RAMSTEIN, Germany -- Draped in rainbow peace flags and huddling under umbrellas, thousands of protesters converged in the rain June 11 outside Ramstein Air Base to demand the facility end its alleged support of U.S. drone operations.
The rally, organized by the Berlin-based nongovernmental alliance "Stopp Ramstein - No Drone War," drew Germans from communities hundreds of miles away and was backed by dozens of peace organizations from the United States and abroad.
Some demonstrators beat drums, some walked barefoot, some rode bikes hoisting anti-war posters. There were songs, guitar music and speeches.
Organizers anticipated that about 5,000 people would show up. But German police estimated the crowd at about 2,000, attributing the smaller turnout to the rain.
Whatever the final tally, former CIA analyst Ray McGovern, one of the rally's featured speakers, was impressed by the turnout.
"I'm very, very enthusiastic that all these people were willing to come out on a day like this to show how seriously they look at matters of war and peace," he said, moments before taking the stage, rigged on the back of a small truck parked by the traffic circle outside the west gate.
Earlier, protesters lined around the traffic circle and linked hands in what organizers called a "human chain" -- one of the culminating events of the rally. They had walked to the base from three meeting points in Kaiserslautern, Landstuhl and Ramstein-Miesenbach.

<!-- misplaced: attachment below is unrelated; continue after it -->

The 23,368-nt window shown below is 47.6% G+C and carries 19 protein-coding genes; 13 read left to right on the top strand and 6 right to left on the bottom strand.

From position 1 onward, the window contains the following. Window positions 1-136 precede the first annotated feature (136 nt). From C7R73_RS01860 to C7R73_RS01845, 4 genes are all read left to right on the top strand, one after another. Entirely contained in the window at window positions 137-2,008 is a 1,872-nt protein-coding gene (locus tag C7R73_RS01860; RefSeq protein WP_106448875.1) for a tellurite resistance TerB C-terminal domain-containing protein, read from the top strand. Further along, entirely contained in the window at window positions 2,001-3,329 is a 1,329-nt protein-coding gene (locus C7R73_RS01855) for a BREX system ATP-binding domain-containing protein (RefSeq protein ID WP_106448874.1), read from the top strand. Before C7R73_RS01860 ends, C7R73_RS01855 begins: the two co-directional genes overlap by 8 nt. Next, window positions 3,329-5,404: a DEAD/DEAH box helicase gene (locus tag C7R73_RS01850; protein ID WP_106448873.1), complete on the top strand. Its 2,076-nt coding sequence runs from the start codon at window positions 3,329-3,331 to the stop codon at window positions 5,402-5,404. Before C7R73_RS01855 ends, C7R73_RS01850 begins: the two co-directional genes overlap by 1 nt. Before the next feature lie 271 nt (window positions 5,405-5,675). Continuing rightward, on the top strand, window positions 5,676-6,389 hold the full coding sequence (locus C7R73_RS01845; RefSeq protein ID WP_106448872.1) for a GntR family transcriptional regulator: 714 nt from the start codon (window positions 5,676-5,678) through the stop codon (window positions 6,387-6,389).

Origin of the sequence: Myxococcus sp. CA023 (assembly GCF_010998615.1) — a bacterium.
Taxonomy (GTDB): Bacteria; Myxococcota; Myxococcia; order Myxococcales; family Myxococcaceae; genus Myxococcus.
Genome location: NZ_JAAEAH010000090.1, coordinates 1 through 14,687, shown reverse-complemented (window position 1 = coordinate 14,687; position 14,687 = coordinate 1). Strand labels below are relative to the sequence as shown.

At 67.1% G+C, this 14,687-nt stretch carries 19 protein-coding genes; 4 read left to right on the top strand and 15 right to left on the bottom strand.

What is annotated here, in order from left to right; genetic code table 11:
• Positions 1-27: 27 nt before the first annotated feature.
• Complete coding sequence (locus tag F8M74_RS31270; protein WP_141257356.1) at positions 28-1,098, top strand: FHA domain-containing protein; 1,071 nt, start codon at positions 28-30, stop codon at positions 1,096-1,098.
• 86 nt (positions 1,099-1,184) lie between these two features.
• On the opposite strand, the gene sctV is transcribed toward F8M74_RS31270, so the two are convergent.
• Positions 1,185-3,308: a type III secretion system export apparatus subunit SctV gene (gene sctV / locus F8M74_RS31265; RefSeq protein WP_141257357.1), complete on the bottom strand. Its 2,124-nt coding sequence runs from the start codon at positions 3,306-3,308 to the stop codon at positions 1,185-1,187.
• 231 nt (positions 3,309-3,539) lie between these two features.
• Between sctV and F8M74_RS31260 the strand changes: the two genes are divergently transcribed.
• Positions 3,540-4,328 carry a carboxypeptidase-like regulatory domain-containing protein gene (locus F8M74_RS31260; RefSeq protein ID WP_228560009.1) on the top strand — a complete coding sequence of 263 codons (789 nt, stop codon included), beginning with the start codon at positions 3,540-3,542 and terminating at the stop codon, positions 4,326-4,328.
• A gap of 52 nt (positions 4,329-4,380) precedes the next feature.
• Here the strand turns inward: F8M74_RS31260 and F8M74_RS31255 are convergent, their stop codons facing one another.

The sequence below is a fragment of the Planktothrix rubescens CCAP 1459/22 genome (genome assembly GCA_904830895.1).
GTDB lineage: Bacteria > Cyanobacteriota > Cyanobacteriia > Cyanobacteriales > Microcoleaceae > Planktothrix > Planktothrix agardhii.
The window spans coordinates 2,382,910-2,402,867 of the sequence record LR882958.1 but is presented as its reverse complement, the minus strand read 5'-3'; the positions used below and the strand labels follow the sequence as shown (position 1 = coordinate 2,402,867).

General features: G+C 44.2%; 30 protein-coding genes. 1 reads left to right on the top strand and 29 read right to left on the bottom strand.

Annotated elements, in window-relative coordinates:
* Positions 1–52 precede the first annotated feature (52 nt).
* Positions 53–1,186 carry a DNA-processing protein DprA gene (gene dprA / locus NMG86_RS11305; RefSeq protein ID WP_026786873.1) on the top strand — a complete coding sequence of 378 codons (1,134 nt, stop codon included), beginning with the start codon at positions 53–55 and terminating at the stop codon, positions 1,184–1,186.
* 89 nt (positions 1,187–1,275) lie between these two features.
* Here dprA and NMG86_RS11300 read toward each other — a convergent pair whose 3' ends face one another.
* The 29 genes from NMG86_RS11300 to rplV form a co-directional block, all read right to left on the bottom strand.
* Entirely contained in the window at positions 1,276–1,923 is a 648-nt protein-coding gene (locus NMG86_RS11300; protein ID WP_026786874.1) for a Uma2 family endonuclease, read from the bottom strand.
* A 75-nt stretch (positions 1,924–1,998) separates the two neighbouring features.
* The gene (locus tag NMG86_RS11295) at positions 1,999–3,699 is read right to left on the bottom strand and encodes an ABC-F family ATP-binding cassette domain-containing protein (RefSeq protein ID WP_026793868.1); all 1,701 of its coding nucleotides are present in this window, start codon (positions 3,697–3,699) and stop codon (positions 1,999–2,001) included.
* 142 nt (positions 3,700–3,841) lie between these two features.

The activists were allowed to block traffic leaving and entering Ramstein from the traffic circle for 10 minutes as dozens of policemen looked on. Others crowded on the grassy knoll inside the traffic circle chanting, "Stop the air base! Stop Ramstein!"
Police said there were no incidents and the protest was peaceful. But some motorists were irritated by the inconvenience and the activists' political message.
"I don't think they have a clue what's going on, quite honestly," said Jennifer Klyne, 40, while waiting in traffic.
"If they remove all the Americans out of Ramstein and Germany, the economy's going to die and the Russians are going to be in here taking over," said Klyne, a German who's married to an American and lives in Darmstadt.
Talia von Bezold was blunt when asked why she drove from Wuerzburg to attend the protest.
"Take a wild guess: I'm against the drone war," she said. "So many innocent people are killed by drones. This is really not acceptable to me, not at all."
Ramstein's alleged role in the U.S. drone war has drawn sharp criticism from German peace groups. It first came to public attention in 2013, when former U.S. drone sensor operator Brandon Bryant alleged that the technology used at Ramstein transfers the data between drone pilots in the United States to their remotely operated aircraft on missions in the Middle East, Afghanistan and Africa.
Although the demonstration presented a strong anti-drone message, activists also used the protest as a platform to deliver other anti-war messages.
Without Ramstein, the political situation in Europe would be "much better" said Albert Weber, 72. He called out the U.S. military for participating in the recent military drills in Poland. "They are going to upset Putin. With him, you never know what he's going to do," he said.